A target is any exported function that has an optional first argument of context.Context, has either no return or just an error return, and where the arguments are all of type string, int, bool, or time.Duration.

e.g. these are all acceptable targets

func Build()
func Install(ctx context.Context) error
func Run(what string) error
func Exec(ctx context.Context, name string, count int, debug bool, timeout time.Duration) error

A target is effectively a subcommand of mage while running mage in this directory. i.e. you can run a target by running mage <target>


Arguments aside from context are taken from the CLI arguments after the target name. Strings are passed as-is, ints are converted with strconv.Atoi, bools are converted with strconv.ParseBool, and time.Durations are converted with time.ParseDuration.

Thus you could call Exec above by running

mage exec somename 5 true 100ms

All arguments are mandatory and must be specified in the order they appear in the function.

You can intersperse multiple targets with arguments as you’d expect:

mage run foo.exe exec somename 5 true 100ms


If the function has an error return, errors returned from the function will print to stdout and cause the magefile to exit with an exit code of 1. Any functions that do not fit this pattern are not considered targets by mage.

Comments on the target function will become documentation accessible by running mage -l which will list all the build targets in this directory with the first sentence from their docs, or mage -h <target> which will show the full comment from the docs on the function, and a list of aliases if specified.

A target may be designated the default target, which is run when the user runs mage with no target specified. To denote the default, create a var Default = <targetname> If no default target is specified, running mage with no target will print the list of targets, like mage -l.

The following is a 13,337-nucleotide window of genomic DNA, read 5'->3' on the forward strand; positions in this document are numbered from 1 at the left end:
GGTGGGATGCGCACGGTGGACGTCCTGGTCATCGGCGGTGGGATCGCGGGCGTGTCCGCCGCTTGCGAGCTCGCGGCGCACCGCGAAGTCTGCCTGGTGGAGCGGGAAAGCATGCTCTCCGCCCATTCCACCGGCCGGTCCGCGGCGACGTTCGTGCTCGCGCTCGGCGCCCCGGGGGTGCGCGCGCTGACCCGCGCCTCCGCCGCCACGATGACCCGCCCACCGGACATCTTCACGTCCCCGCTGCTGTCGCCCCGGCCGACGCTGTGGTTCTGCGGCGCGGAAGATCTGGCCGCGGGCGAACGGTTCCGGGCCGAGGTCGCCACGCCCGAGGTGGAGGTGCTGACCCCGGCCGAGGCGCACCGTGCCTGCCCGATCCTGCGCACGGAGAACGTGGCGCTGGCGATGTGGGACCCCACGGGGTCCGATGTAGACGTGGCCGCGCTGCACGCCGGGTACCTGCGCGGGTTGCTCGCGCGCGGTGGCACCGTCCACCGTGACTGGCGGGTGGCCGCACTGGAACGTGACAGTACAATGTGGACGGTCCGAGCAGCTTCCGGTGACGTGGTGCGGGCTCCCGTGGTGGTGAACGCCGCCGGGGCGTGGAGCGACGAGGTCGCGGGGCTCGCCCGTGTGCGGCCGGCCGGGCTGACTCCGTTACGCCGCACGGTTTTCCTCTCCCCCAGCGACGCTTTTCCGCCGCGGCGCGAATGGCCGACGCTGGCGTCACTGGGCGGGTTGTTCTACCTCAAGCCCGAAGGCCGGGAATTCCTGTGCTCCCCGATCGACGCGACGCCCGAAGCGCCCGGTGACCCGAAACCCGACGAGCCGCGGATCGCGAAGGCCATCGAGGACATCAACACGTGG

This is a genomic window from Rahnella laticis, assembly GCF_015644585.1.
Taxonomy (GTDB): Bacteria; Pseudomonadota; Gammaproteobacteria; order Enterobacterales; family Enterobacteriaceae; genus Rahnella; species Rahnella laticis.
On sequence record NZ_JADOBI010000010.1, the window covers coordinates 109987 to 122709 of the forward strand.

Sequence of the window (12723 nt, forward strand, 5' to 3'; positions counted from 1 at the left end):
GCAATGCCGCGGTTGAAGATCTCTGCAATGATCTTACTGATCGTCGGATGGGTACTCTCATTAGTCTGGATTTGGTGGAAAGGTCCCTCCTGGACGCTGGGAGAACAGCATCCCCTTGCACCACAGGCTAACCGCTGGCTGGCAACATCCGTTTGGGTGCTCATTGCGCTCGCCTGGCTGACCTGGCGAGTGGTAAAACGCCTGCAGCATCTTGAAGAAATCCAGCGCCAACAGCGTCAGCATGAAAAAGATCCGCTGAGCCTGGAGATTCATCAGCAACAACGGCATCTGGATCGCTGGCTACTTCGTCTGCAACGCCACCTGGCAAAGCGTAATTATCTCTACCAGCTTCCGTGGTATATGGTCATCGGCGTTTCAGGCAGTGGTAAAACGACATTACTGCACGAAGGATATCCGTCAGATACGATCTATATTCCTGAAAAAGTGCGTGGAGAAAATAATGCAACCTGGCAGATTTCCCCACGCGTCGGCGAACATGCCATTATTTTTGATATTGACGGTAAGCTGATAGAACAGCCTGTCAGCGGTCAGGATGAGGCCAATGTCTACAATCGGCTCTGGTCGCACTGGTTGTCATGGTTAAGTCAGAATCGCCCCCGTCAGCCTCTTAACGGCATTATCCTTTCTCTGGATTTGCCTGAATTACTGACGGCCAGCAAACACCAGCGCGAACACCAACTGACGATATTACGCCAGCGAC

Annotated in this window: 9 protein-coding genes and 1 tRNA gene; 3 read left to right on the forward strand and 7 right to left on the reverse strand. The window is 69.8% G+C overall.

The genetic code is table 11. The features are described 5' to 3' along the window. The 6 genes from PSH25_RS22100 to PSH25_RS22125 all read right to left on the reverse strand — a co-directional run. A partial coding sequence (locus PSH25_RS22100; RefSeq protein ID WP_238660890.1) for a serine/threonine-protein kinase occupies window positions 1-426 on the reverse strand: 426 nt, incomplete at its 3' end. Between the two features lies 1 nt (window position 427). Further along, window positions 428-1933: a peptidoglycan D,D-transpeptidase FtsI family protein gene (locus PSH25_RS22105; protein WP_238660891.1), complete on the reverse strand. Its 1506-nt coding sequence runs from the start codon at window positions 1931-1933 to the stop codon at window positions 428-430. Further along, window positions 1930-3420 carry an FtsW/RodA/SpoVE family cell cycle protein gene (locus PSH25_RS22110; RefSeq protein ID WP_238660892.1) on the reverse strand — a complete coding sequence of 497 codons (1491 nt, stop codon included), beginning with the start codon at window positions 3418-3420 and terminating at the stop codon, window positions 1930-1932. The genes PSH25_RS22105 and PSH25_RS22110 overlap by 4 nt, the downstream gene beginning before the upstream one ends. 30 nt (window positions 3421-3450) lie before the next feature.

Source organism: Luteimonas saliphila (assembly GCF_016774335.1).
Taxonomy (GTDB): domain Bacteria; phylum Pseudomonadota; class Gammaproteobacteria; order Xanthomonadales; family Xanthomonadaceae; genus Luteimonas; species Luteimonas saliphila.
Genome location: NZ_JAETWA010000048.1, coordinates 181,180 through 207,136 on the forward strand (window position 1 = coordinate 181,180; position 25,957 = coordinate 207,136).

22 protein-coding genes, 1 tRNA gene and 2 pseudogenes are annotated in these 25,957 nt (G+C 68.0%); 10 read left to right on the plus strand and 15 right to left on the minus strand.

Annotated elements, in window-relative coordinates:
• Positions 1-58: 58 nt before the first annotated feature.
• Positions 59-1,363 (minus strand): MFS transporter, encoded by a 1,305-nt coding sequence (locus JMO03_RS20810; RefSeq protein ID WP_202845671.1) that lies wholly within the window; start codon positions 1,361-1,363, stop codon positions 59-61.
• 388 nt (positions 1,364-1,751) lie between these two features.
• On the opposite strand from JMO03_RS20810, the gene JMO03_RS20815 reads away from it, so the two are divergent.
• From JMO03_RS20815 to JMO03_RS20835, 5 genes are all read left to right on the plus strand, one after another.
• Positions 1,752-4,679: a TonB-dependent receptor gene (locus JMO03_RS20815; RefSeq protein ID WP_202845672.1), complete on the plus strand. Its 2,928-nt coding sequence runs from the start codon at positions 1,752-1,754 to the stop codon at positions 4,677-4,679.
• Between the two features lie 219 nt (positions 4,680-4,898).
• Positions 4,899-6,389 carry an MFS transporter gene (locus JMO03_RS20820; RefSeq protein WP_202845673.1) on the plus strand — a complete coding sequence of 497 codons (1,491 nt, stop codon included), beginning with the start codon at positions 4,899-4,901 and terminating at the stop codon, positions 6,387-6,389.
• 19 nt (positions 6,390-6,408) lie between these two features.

Multiple Targets

Multiple targets can be specified as args to Mage, for example mage foo bar baz. Targets will be run serially, from left to right (so in this case, foo, then once foo is done, bar, then once bar is done, baz). Dependencies run using mg.Deps will still only run once per mage execution, so if each of the targets depend on the same function, that function will only be run once for all targets. If any target panics or returns an error, no later targets will be run.

Contexts and Cancellation

A default context is passed into any target with a context argument. This context will have a timeout if mage was run with -t, and thus will cancel the running targets and dependencies at that time. To pass this context to dependencies, use mg.CtxDeps(ctx, …) to pass the context from the target to its dependencies (and pass the context to sub-dependencies). Dependencies run with mg.Deps will not get the starting context, and thus will not be cancelled when the timeout set with -t expires.

mg.CtxDeps will pass along whatever context you give it, so if you want to modify the original context, or pass in your own, that will work like you expect it to.


Target aliases can be specified using the following notation:

var Aliases = map[string]interface{} {
  "i":     Install,
  "build": Install,
  "ls":    List,

The key is an alias and the value is a function identifier. An alias can be used interchangeably with it’s target.


Namespaces are a way to group related commands, much like subcommands in a normal application. To define a namespace in your magefile, simply define an exported named type of type mg.Namespace. Then, every method on that type which matches the normal target signature becomes a target under that namespace.

import ""

type Build mg.Namespace

// Builds the site using hugo.
func (Build) Site() error {
  return nil

// Builds the pdf docs.
func (Build) Docs() {}

To call a namespaced target, type it as namespace:target. For example, the above would be called by typing

$ mage build:site

Similarly, the help for the target will show how it may be called:

$ mage -l

build:docs    Builds the pdf docs.
build:site    Builds the site using hugo.